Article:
The intertwining of the Catholic Church and politics, from World War I to Trump
Massimo Faggioli is the most articulate interpreter of U.S. Catholicism today.
Nearly 15 years ago, the Boston Globe broke the story of the priest-pedophilia and bishop-cover-up crimes. The film Spotlight, which chronicles the investigative reporting behind the newspaper’s Pulitzer Prize-winning coverage, is now up for a Best Picture Academy Award. While this new film shines a light on what happened then, watching it now reveals how the Catholic landscape has changed (and not changed) since the story broke in 2002. While the reporters depicted in Spotlight initially pursue the stories of particular priest-pedophiles, the editors see the bigger picture: the bureaucratic system, the hierarchy, and the mindset that allowed these priests to be moved from parish to parish without legal intervention.
The recent attacks in Paris and San Bernardino have led to an increase in anti-Islamic rhetoric in the U.S. There have been calls to limit the immigration of Muslims. Some have focused as well on the threat from within, arguing for the registration of all Muslims—or even their internment, as with the camps where Japanese Americans were sent during World War II. From the inception of the United States, our government has put in place measures to determine who belongs to this great experiment and who does not.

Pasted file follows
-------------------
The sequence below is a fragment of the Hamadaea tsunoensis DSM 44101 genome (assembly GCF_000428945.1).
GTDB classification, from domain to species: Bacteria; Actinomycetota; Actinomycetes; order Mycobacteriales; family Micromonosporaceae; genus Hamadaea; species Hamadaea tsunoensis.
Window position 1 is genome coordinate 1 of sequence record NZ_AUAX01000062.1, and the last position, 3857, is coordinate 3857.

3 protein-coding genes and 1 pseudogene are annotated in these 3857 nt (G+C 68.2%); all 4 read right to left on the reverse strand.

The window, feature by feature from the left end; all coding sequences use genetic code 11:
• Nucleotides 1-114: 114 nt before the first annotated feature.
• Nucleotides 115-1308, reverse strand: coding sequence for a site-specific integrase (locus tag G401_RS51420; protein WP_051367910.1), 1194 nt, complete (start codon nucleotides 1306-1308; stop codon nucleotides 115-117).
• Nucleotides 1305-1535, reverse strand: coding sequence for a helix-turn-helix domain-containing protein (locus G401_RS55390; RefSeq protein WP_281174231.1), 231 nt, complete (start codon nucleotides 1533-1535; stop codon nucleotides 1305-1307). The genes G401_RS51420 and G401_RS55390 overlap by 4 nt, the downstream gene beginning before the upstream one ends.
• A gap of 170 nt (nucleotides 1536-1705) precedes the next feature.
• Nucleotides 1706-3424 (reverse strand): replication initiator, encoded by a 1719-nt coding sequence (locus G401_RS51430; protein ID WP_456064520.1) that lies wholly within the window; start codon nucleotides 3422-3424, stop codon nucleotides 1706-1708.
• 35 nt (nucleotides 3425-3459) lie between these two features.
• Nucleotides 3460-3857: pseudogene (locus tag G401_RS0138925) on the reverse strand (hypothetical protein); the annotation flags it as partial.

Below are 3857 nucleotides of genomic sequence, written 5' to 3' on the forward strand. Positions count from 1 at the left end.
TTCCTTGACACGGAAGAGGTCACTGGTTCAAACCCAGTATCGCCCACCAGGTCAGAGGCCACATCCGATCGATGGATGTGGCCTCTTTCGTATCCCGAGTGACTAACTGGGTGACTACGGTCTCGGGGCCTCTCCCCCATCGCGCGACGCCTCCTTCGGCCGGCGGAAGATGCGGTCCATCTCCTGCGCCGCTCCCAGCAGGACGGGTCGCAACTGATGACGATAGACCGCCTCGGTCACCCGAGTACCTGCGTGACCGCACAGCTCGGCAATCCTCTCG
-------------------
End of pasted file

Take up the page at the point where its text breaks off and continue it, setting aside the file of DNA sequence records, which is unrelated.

Joseph Bottum contends that the decline of mainline churches has created a moral vacuum that conservative Catholics and evangelicals have been unable to fill.
Matthew McCullough argues that the Spanish-American War signaled a crucial turning point in American self-understanding and self-justification.
January is a month that signifies new beginnings, new resolutions. There is an individual as well as collective effervescence of renewal. Catholics enjoyed a similar period of renewal, of collective reimagining, in the aftermath of World War II.